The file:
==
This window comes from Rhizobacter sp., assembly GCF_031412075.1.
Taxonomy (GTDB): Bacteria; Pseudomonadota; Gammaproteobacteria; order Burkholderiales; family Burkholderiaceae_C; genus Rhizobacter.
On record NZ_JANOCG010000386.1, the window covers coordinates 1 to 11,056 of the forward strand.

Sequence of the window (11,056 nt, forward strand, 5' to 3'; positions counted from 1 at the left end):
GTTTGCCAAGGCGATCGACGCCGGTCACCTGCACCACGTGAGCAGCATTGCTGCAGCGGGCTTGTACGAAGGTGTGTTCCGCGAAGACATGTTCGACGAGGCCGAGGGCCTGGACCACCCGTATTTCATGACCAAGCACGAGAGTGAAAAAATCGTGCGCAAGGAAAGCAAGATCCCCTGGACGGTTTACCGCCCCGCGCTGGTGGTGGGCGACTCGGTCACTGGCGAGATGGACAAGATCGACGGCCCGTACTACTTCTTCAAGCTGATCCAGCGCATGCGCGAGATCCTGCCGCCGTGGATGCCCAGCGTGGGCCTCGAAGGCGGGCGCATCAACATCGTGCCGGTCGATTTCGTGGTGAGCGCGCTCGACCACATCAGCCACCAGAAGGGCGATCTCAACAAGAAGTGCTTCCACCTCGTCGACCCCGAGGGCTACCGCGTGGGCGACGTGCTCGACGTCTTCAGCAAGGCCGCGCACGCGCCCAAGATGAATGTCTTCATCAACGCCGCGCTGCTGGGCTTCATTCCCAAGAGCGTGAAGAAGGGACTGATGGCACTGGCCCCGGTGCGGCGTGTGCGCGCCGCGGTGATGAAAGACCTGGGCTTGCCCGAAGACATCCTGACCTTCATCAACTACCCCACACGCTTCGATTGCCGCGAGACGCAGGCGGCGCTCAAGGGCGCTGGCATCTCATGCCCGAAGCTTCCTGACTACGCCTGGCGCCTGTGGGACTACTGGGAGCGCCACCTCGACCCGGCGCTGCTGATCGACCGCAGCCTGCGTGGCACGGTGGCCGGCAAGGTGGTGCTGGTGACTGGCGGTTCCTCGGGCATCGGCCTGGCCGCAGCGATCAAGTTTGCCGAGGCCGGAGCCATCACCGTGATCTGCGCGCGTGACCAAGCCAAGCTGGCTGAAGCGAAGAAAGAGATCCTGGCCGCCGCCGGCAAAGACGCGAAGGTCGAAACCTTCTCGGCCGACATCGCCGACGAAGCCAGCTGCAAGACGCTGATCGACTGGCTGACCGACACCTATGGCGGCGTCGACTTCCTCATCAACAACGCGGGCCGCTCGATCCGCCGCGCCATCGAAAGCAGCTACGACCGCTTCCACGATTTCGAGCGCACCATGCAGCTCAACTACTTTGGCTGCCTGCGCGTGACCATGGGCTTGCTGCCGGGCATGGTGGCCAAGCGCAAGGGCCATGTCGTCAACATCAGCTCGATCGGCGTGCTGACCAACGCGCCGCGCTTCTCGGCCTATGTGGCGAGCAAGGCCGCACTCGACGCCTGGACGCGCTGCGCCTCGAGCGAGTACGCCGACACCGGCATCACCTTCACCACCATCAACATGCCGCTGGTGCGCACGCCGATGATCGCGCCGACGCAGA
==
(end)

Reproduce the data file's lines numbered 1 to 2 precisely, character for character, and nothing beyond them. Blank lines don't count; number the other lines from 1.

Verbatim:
This window comes from Rhizobacter sp., assembly GCF_031412075.1.
Taxonomy (GTDB): Bacteria; Pseudomonadota; Gammaproteobacteria; order Burkholderiales; family Burkholderiaceae_C; genus Rhizobacter.